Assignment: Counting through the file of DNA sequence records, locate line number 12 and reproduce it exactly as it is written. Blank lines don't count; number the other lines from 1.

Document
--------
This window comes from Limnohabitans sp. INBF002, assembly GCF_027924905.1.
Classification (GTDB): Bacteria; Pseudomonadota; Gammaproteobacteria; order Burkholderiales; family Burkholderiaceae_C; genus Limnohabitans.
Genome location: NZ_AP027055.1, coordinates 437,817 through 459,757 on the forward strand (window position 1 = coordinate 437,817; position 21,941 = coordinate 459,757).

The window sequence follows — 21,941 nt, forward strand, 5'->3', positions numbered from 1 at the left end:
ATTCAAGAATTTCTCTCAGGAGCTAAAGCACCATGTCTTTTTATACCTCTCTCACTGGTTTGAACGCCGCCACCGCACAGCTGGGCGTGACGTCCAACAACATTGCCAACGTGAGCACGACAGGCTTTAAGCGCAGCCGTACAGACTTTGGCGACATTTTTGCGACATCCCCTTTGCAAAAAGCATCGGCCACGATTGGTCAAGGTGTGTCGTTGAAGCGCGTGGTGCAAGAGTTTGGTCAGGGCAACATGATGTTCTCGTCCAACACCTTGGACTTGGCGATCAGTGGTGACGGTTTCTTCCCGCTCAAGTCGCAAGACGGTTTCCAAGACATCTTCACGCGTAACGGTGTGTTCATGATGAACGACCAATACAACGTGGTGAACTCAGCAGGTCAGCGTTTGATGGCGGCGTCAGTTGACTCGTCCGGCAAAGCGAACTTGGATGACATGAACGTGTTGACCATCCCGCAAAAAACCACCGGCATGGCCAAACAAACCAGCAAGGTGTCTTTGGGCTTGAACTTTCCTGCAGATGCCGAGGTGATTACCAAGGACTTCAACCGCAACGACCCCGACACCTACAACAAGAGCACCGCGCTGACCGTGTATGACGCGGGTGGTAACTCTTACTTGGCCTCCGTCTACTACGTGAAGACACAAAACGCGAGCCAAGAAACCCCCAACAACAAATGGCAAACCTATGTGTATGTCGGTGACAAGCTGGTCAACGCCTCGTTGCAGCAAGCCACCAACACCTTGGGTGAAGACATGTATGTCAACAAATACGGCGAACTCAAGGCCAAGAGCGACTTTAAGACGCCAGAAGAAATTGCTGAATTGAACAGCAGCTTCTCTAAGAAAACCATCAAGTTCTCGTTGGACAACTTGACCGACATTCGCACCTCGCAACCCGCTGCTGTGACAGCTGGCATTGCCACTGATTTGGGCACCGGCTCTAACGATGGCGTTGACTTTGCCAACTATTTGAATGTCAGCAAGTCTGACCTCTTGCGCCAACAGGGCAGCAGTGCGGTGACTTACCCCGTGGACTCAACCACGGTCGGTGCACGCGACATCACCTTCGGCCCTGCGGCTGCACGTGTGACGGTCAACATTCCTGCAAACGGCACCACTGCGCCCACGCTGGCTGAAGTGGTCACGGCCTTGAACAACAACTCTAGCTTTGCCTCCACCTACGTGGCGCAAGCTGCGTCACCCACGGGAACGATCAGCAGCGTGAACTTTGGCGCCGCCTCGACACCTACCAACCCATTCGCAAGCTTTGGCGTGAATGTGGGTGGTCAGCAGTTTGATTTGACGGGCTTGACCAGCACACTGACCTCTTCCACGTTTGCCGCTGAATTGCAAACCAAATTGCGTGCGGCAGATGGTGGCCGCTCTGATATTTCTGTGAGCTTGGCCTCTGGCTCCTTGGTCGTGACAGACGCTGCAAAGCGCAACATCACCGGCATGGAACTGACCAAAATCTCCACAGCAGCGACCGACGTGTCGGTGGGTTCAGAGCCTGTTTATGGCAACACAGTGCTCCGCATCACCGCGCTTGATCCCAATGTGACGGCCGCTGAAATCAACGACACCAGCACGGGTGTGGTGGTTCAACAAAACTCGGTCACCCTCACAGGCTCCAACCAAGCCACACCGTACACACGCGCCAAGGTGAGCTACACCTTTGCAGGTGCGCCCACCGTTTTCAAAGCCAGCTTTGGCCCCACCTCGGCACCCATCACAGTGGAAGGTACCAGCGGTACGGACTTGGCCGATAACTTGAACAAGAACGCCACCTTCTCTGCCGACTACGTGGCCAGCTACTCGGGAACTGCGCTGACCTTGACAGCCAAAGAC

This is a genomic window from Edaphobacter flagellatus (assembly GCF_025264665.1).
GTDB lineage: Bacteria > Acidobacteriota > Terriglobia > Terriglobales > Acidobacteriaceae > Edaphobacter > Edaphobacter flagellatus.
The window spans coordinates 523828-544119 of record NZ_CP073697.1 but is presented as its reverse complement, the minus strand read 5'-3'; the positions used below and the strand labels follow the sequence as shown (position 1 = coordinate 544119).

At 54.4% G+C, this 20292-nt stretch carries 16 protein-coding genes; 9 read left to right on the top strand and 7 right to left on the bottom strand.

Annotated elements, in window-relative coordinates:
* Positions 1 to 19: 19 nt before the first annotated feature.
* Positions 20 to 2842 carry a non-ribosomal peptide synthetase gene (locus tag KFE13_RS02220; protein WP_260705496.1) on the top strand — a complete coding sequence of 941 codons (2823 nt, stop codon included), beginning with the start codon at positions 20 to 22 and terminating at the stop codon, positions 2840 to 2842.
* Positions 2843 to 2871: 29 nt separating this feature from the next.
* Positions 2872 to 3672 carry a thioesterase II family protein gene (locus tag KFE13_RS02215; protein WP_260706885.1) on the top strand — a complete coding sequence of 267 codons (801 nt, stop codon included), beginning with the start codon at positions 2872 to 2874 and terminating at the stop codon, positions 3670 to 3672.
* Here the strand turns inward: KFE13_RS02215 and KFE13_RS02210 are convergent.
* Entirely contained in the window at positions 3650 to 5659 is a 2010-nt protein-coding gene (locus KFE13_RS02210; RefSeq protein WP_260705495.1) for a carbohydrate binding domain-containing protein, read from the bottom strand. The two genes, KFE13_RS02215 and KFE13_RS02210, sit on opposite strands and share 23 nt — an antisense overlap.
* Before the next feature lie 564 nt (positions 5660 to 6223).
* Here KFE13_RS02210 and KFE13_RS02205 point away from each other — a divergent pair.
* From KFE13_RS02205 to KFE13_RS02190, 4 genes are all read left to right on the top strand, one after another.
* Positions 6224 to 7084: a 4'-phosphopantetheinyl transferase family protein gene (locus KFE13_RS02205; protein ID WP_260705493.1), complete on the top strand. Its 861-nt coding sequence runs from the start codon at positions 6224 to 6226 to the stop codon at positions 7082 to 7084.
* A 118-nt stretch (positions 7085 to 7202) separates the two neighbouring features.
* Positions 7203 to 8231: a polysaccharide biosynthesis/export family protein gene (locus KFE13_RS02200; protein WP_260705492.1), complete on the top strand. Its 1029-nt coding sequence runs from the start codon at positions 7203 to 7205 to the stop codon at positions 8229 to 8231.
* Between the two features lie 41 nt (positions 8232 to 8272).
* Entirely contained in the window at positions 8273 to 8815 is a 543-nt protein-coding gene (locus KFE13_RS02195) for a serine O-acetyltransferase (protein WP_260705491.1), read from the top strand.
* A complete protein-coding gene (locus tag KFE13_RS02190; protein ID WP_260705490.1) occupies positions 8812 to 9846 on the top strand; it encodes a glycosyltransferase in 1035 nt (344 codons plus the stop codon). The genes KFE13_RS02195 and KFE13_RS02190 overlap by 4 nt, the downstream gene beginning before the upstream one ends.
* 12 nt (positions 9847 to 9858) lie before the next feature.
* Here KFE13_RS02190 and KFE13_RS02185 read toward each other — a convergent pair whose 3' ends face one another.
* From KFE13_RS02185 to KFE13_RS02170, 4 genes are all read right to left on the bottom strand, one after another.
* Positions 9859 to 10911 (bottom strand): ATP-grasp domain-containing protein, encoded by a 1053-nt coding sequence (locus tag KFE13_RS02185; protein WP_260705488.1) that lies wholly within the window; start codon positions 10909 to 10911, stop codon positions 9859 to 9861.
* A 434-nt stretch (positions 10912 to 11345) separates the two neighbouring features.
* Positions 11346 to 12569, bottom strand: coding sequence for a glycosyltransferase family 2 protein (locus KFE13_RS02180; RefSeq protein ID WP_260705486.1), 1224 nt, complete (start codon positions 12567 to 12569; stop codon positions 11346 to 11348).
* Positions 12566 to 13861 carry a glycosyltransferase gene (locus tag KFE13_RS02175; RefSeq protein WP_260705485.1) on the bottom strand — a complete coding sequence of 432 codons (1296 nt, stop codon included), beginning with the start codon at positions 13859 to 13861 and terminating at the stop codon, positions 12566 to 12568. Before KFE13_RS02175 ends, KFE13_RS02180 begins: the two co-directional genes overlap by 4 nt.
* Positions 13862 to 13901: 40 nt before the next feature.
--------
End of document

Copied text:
* Positions 20 to 2842 carry a non-ribosomal peptide synthetase gene (locus tag KFE13_RS02220; protein WP_260705496.1) on the top strand — a complete coding sequence of 941 codons (2823 nt, stop codon included), beginning with the start codon at positions 20 to 22 and terminating at the stop codon, positions 2840 to 2842.